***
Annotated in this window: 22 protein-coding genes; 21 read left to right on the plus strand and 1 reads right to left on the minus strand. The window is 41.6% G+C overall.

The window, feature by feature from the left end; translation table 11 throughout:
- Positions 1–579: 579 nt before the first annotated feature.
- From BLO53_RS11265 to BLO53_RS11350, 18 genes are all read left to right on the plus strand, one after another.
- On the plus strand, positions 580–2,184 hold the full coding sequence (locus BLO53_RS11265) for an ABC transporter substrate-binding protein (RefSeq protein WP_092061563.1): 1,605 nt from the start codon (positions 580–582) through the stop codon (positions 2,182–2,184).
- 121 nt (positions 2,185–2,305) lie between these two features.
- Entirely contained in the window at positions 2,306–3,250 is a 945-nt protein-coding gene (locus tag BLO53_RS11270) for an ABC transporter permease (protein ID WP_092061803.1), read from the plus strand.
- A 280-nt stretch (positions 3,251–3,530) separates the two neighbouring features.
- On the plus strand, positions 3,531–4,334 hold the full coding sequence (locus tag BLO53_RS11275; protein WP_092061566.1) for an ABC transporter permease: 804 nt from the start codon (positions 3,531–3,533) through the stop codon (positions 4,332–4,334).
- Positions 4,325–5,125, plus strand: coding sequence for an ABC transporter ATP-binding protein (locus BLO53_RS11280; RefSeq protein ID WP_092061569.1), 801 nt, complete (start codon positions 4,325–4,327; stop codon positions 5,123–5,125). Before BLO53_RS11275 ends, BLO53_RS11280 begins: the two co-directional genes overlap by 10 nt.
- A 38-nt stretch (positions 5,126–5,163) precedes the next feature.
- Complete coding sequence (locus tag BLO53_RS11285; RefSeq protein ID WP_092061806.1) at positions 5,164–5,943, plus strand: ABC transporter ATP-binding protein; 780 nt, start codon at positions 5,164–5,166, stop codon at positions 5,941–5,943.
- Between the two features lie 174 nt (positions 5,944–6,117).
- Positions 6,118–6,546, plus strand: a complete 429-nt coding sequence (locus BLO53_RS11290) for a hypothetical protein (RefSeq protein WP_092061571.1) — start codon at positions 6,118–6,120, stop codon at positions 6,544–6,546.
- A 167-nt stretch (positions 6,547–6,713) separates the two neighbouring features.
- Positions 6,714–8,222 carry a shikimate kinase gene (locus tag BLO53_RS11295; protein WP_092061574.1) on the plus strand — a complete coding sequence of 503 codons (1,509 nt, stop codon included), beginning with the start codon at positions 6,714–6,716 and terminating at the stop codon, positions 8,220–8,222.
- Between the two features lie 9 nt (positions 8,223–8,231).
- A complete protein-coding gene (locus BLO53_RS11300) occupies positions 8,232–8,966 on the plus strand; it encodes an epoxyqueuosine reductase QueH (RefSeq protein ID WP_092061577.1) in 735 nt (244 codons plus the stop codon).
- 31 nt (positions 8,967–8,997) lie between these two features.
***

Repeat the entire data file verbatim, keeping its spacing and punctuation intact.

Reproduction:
Annotated in this window: 22 protein-coding genes; 21 read left to right on the plus strand and 1 reads right to left on the minus strand. The window is 41.6% G+C overall.

The window, feature by feature from the left end; translation table 11 throughout:
- Positions 1–579: 579 nt before the first annotated feature.
- From BLO53_RS11265 to BLO53_RS11350, 18 genes are all read left to right on the plus strand, one after another.
- On the plus strand, positions 580–2,184 hold the full coding sequence (locus BLO53_RS11265) for an ABC transporter substrate-binding protein (RefSeq protein WP_092061563.1): 1,605 nt from the start codon (positions 580–582) through the stop codon (positions 2,182–2,184).
- 121 nt (positions 2,185–2,305) lie between these two features.
- Entirely contained in the window at positions 2,306–3,250 is a 945-nt protein-coding gene (locus tag BLO53_RS11270) for an ABC transporter permease (protein ID WP_092061803.1), read from the plus strand.
- A 280-nt stretch (positions 3,251–3,530) separates the two neighbouring features.
- On the plus strand, positions 3,531–4,334 hold the full coding sequence (locus tag BLO53_RS11275; protein WP_092061566.1) for an ABC transporter permease: 804 nt from the start codon (positions 3,531–3,533) through the stop codon (positions 4,332–4,334).
- Positions 4,325–5,125, plus strand: coding sequence for an ABC transporter ATP-binding protein (locus BLO53_RS11280; RefSeq protein ID WP_092061569.1), 801 nt, complete (start codon positions 4,325–4,327; stop codon positions 5,123–5,125). Before BLO53_RS11275 ends, BLO53_RS11280 begins: the two co-directional genes overlap by 10 nt.
- A 38-nt stretch (positions 5,126–5,163) precedes the next feature.
- Complete coding sequence (locus tag BLO53_RS11285; RefSeq protein ID WP_092061806.1) at positions 5,164–5,943, plus strand: ABC transporter ATP-binding protein; 780 nt, start codon at positions 5,164–5,166, stop codon at positions 5,941–5,943.
- Between the two features lie 174 nt (positions 5,944–6,117).
- Positions 6,118–6,546, plus strand: a complete 429-nt coding sequence (locus BLO53_RS11290) for a hypothetical protein (RefSeq protein WP_092061571.1) — start codon at positions 6,118–6,120, stop codon at positions 6,544–6,546.
- A 167-nt stretch (positions 6,547–6,713) separates the two neighbouring features.
- Positions 6,714–8,222 carry a shikimate kinase gene (locus tag BLO53_RS11295; protein WP_092061574.1) on the plus strand — a complete coding sequence of 503 codons (1,509 nt, stop codon included), beginning with the start codon at positions 6,714–6,716 and terminating at the stop codon, positions 8,220–8,222.
- Between the two features lie 9 nt (positions 8,223–8,231).
- A complete protein-coding gene (locus BLO53_RS11300) occupies positions 8,232–8,966 on the plus strand; it encodes an epoxyqueuosine reductase QueH (RefSeq protein ID WP_092061577.1) in 735 nt (244 codons plus the stop codon).
- 31 nt (positions 8,967–8,997) lie between these two features.